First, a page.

CDI Interceptors Decorators and Alternatives tutorial

In this tutorial we will learn three features of CDI programming: Interceptors, Decorators and Alternatives. All these features allow you to perform a separation of concerns in your applications in a type safe manner through annotations.

Using CDI Interceptors

An Interceptor is a class that is used to interpose in method invocations or lifecycle events that occur in an associated target class. The interceptor performs a separation of concern activity by doing tasks, such as logging or auditing, that are not related with the business logic of the application and that are repeated often within an application.

CDI Interceptors are pretty much the same as EJB interceptors. However, to apply them you need a qualifier for it. For example, here is an Auditing Qualifier:

public @interface Auditing {

Notice the @InterceptorBinding annotation which differentiates this specifies that this qualifier will be used as an Interceptor.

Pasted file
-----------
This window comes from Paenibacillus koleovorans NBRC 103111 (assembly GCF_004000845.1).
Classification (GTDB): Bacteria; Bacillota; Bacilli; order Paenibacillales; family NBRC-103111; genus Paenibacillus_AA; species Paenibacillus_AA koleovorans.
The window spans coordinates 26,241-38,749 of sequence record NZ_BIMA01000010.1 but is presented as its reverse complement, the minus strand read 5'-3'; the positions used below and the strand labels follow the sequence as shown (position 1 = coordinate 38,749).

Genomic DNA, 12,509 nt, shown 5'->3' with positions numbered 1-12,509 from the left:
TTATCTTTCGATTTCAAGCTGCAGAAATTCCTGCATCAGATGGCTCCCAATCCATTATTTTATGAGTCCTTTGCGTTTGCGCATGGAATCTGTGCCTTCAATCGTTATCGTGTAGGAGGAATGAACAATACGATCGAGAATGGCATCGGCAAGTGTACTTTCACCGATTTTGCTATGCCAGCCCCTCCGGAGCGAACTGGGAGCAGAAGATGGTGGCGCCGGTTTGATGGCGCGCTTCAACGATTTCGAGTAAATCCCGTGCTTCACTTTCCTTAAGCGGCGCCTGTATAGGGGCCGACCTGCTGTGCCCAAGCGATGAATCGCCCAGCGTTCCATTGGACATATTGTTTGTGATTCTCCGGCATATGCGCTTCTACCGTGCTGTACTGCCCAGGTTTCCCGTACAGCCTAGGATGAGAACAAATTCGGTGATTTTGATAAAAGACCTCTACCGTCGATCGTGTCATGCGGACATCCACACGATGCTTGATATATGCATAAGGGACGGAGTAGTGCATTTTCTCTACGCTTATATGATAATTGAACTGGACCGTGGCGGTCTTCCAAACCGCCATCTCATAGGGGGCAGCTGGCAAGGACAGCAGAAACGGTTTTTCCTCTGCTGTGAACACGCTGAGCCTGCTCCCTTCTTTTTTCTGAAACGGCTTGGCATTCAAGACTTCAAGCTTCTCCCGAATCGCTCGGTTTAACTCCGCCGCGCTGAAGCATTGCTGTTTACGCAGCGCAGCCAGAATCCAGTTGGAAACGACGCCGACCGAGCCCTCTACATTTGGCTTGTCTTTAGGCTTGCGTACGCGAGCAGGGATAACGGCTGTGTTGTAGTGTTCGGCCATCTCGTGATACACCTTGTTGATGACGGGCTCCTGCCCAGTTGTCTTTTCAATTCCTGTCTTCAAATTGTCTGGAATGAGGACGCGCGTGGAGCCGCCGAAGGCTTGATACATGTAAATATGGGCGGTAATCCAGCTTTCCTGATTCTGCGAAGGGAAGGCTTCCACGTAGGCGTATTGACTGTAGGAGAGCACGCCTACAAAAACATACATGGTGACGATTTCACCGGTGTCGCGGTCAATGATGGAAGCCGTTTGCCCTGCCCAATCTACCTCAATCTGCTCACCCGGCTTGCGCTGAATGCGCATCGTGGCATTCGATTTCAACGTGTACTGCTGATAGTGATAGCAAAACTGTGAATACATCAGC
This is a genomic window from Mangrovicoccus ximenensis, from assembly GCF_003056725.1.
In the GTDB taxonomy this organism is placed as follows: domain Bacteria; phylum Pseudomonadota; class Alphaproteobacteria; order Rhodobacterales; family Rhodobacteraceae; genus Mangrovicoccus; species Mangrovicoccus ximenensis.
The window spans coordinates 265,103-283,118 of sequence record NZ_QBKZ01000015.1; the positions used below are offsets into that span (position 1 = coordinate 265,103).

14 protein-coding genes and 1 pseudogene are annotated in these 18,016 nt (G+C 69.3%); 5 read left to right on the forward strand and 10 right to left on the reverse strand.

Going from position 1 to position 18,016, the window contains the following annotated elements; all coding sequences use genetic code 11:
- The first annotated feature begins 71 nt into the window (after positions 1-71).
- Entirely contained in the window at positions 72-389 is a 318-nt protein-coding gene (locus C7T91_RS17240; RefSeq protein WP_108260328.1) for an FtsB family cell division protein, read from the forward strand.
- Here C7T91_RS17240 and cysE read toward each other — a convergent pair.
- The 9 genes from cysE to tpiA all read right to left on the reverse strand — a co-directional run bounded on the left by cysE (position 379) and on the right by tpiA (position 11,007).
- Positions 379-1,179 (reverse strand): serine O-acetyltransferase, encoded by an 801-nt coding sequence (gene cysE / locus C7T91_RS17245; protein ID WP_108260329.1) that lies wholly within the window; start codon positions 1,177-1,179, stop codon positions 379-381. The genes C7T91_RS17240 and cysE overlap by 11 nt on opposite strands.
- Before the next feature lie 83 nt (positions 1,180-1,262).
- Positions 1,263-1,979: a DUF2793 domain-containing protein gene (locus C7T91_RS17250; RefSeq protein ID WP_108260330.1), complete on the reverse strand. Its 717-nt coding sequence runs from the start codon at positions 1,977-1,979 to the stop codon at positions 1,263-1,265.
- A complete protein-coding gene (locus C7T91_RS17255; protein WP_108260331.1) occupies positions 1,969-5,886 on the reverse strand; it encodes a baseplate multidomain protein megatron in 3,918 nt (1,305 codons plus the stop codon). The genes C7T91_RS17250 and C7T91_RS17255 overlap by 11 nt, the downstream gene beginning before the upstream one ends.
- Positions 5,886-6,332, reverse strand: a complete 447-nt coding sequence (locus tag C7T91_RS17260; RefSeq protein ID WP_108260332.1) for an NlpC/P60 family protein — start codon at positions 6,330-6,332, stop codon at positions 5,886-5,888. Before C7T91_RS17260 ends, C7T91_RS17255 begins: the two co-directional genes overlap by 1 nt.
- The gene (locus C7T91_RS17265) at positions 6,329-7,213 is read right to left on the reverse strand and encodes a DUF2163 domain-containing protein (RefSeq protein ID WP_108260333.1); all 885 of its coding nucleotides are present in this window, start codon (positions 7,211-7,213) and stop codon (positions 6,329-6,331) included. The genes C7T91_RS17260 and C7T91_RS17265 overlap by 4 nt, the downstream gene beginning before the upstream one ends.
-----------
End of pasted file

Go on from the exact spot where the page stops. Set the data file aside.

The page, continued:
And now will code the Interceptor definition, which bears the qualifier annotation (@Auditing) at the top of it:

public class AuditInterceptor implements Serializable {
     public Object auditMethodEntry(InvocationContext ctx) throws Exception {
           System.out.println("Before entering method:" + ctx.getMethod().getName());
           return ctx.proceed();

Now we’re ready to enable our Interceptor for our application. You can do it by adding the qualifier that is bound to the Interceptor. So, for example, if you want to activate auditing of the following Player class, then you can add the @Auditing annotation either at class level: